June 30, 1860 (a Saturday)

A cartoon from Vanity Fair depicting Bishop Samuel Wilberforce.

On this date, one of the most memorable dramas in the history of science took place at the annual meeting of the British Association for the Advancement of Science at Oxford University. Darwin’s The Origin of Species had been published in 1859, but his health was not good enough to allow him to go to the Oxford meeting. However, Thomas Henry Huxley was there and it was he who so brilliantly debated Darwinism with Bishop Samuel Wilberforce of the Church of England. More than 700 people crowded into the lecture room on that day – so many, in fact, that the meeting had to be moved to the library of the University Museum. Wilberforce, having refused to regard monkeys as his ancestors, turned to Huxley during the debate and asked whether it was through his grandfather or his grandmother that he claimed descent from “a venerable ape.” Huxley took the challenge and is reputed to have answered, “If I am asked whether I would choose to be descended from the poor animal of low intelligence and stooping gait, who grins and chatters as we pass, or from a man, endowed with great ability and splendid position, who should use these gifts to discredit and crush humble seekers after truth, I hesitate what answer to make!”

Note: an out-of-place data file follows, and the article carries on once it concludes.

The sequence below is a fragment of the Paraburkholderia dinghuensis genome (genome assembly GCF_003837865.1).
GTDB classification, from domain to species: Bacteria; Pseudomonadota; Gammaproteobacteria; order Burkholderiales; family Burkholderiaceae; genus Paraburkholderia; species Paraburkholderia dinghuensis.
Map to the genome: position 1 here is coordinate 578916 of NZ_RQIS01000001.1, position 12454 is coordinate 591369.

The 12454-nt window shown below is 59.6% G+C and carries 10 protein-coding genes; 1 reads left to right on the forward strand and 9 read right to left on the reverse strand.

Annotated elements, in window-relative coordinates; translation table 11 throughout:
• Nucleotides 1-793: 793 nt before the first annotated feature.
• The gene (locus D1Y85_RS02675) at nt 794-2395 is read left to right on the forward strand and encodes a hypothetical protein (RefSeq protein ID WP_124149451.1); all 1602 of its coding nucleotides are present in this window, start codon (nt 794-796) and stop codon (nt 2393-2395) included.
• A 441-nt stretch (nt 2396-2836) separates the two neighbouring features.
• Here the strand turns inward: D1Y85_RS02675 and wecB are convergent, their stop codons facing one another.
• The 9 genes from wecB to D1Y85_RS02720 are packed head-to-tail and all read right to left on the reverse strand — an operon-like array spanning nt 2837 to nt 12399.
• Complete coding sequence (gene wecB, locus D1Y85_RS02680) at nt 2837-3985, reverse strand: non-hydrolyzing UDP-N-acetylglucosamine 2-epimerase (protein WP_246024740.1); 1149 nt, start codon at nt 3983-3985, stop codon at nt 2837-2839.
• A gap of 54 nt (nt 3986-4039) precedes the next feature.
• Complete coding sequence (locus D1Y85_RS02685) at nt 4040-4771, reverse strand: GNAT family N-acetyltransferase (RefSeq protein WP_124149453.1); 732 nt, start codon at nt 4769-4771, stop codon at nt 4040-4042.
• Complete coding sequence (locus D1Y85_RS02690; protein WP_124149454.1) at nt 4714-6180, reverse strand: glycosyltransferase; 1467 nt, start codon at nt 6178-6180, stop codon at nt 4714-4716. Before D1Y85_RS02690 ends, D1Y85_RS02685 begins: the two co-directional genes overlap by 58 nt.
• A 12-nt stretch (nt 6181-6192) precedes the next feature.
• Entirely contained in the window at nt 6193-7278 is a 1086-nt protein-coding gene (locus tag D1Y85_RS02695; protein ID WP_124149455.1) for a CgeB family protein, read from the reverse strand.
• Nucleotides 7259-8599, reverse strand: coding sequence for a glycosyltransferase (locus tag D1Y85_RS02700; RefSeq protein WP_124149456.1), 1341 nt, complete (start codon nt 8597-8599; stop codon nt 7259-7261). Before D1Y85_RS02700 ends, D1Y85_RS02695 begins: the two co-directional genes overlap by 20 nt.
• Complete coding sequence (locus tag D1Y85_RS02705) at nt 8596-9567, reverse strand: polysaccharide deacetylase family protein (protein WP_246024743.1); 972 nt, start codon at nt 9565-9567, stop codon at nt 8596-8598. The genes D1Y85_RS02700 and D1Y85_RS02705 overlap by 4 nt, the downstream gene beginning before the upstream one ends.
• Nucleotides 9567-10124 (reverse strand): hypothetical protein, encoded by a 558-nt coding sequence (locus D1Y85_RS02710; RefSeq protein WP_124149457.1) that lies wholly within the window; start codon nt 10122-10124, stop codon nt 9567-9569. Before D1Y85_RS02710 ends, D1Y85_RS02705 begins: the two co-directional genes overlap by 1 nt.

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One response to “June 30, 1860 (a Saturday)

  1. Also present was Frederic Temple, later Archbishop of Canterbury, who preached at the time on how faith should not contradict scientific knowledge. “The believer is bound to recognise the value of science.”

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